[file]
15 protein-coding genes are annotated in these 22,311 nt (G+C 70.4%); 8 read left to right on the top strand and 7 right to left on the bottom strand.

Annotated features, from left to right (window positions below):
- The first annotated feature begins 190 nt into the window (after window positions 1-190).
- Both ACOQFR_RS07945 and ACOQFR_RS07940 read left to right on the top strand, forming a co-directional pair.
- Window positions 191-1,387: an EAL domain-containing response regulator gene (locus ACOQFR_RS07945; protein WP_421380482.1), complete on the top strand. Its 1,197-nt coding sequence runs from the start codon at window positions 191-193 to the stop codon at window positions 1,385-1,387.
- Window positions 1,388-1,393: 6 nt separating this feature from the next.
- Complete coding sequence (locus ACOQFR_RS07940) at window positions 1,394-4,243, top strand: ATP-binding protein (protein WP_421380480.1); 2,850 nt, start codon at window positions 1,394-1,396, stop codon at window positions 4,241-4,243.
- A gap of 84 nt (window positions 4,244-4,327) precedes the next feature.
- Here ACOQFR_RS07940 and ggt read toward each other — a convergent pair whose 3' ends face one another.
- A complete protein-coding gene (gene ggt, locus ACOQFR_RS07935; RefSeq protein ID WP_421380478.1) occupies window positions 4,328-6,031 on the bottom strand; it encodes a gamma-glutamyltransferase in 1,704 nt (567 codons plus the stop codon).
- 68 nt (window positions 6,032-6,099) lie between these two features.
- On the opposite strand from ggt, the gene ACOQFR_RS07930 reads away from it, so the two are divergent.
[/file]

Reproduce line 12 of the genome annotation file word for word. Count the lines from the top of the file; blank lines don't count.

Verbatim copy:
- On the opposite strand from ggt, the gene ACOQFR_RS07930 reads away from it, so the two are divergent.